This important new book introduces and discusses the underpinning of psychodynamic psychotherapy for torture survivors in a clinical setting, and incorporates concepts from analytical psychology and other theoretical bases in order to provide readers with a deeper understanding of this complex trauma.
Using the concepts of analytical psychology, relational psychology and neuroscience, and relying on the theoretical basis of Torture, Psychoanalysis and Human Rights, Luci focuses on three key clinical cases and illustrates the therapeutic paths that the therapeutic dyad explore and experience in order to get out of the patient’s inner prison created or aggravated by the experience of torture. The book discusses the role of the therapist when working with torture survivors, the requirement of a slow and cautious approach when dealing with such trauma and the importance of careful and respectful consideration of issues of identity, politics and culture.
Featuring a useful guide, this book will be of great interest to mental health professionals, psychotherapists and students practicing in services that provide assistance to torture and war trauma survivors.
'This is a remarkable book; not only does Dr. Luci give us an account of her sensitive, painstaking, caring and courageous work with three people who suffered complex trauma related to appalling torture (one account focuses on the body, one on the dynamics of the master-slave relationship and the third on gender-based violence and torture), but her work also takes us beyond these particular individuals and opens up the deepest questions concerning the construction of the self. The book (brings together her thinking over a number of years and) presents us with her creative development of Jungian and relational psychoanalytic theorizing, describing the shift between paradoxical, multiple self states and monolithic self states, as well as the role of psychic skin, operating on somatic, psychic and social levels in the construction of the self. She also offers an invaluable chapter on clinical practice with torture survivors, which will help practitioners engage with the dissociated parts of their patients that profoundly affect the therapist. This is a heartfelt book by which I was moved and challenged to think further and more deeply. I cannot recommend it highly enough.' - Marcus West, Co-Editor-in-Chief of the Journal of Analytical Psychology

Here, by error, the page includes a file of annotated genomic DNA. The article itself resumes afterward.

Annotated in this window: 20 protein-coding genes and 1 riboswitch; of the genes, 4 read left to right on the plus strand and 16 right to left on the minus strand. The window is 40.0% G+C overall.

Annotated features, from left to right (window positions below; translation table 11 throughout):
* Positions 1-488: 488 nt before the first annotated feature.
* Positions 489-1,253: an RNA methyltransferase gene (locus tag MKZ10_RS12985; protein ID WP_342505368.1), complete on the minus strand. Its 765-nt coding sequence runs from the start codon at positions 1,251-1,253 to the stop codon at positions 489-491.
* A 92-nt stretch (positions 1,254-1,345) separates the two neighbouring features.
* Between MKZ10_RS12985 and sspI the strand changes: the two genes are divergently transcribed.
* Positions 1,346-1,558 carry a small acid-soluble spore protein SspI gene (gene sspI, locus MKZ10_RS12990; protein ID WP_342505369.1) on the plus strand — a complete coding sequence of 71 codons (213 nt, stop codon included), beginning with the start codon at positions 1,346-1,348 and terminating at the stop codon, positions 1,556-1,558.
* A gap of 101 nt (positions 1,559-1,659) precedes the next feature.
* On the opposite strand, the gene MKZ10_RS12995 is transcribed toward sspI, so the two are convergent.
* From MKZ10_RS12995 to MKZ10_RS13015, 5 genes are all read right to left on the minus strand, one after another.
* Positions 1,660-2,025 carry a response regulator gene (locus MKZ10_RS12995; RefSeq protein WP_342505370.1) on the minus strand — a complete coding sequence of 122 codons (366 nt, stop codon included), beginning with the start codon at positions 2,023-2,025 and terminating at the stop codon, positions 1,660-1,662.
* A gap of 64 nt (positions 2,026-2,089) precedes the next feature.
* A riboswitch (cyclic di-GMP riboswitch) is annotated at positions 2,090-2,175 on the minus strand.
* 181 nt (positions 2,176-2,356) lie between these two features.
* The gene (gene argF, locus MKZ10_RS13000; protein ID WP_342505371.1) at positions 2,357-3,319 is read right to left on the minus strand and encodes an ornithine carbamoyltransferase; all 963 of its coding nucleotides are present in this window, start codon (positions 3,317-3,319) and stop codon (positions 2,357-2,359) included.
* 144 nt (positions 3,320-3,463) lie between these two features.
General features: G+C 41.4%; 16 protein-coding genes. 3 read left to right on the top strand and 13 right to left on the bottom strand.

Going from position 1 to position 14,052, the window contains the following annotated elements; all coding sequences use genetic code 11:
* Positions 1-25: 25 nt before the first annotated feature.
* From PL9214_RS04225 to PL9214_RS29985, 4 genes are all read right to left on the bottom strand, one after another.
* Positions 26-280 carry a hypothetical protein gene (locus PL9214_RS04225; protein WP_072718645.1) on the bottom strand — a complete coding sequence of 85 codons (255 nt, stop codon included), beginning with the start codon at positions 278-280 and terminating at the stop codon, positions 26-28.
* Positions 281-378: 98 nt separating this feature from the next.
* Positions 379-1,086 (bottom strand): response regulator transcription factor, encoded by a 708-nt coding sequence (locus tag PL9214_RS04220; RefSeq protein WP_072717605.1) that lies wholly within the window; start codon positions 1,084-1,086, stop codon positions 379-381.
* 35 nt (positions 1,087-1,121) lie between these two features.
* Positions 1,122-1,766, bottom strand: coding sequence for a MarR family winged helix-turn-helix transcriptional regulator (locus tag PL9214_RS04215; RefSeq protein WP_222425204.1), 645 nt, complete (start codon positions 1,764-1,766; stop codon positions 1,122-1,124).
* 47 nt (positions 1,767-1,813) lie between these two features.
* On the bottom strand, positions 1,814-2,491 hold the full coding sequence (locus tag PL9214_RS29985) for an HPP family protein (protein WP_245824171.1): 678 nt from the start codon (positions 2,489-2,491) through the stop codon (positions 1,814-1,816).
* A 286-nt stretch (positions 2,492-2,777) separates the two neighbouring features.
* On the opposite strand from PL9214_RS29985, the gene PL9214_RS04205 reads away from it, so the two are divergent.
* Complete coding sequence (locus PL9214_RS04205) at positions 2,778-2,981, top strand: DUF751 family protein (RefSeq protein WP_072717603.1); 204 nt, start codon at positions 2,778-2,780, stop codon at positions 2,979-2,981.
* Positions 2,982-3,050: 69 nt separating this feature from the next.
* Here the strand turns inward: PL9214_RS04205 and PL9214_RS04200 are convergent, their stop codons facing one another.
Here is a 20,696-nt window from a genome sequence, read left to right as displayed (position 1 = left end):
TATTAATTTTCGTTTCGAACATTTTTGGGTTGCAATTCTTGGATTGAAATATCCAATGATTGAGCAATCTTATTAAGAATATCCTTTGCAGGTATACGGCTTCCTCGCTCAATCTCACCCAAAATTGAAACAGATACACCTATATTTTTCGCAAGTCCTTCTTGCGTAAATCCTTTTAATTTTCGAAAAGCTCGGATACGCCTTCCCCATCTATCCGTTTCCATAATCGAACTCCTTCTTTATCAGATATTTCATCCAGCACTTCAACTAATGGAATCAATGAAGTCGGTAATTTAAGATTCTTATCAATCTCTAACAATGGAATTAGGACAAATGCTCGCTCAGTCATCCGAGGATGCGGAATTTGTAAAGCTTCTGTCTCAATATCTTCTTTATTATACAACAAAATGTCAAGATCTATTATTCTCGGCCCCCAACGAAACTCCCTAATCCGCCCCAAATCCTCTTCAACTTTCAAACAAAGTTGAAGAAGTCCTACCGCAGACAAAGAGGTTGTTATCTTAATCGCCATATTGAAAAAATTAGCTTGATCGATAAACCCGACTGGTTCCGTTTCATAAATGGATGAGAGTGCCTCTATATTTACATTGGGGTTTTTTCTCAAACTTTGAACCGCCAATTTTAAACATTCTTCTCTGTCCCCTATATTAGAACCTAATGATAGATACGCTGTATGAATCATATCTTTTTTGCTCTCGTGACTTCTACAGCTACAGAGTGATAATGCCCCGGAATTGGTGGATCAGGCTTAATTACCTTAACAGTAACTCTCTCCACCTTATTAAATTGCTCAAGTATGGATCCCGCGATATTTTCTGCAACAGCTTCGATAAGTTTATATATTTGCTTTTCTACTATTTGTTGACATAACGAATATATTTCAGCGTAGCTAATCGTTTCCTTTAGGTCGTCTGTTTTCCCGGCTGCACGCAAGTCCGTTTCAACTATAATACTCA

'In this remarkable and all too rare clinical book on torture survivors, Luci introduces the reader to groundbreaking psychoanalytic therapy with three survivors. Her descriptions and commentary about the treatments are in graphic and chilling detail writing about torture, the body, slavery, and gender-based violence. Her theoretical underpinnings of the treatments are compelling, contemporary, and holistic. Using an integration of relational and Jungian principles, she brilliantly captures the dynamics of complex trauma and writes with measured authority and moving humanity. Luci's study is a significant contribution to the field of trauma studies and extends our psychoanalytic insights.' - Spyros D. Orfanos, PhD, ABPP, Director, New York University Postdoctoral Program in Psychotherapy & Psychoanalysis
'Monica Luci makes an essential contribution to the clinical literature on working with survivors of gross human rights abuses. Through three compelling case histories, she demonstrates not only a keen understanding of the tortured subject, but the difficulty of deeply engaging such profoundly damaged human beings in treatment when experiences for which there are no words inscribe themselves on the body. Clinically rich and instructive data are lucid explications of Jungian and Relational psychodynamics.' - Ghislaine Boulanger, Ph.D., New York University Postdoctoral Program in Psychotherapy and Psychoanalysis
Table of Contents
Introduction 1. The role of the body in the therapy of torture survivors 2. Mixed violations: slavery and torture 3. Gender-based violence and torture: the personal is political 4. Principles for the psychotherapy of torture survivors Conclusion
About the Author:
Monica Luci, PhD, clinical psychologist, and Jungian and relational psychoanalyst, works in private practice in Rome and collaborates with NGOs, universities and institutions in the field of research, psychosocial interventions and psychotherapy for vulnerable migrants, especially survivors of torture, trafficked women, and unaccompanied minors. She is the author of publications on the themes of trauma, displacement, violence, dissociation, sexuality, gender and human rights.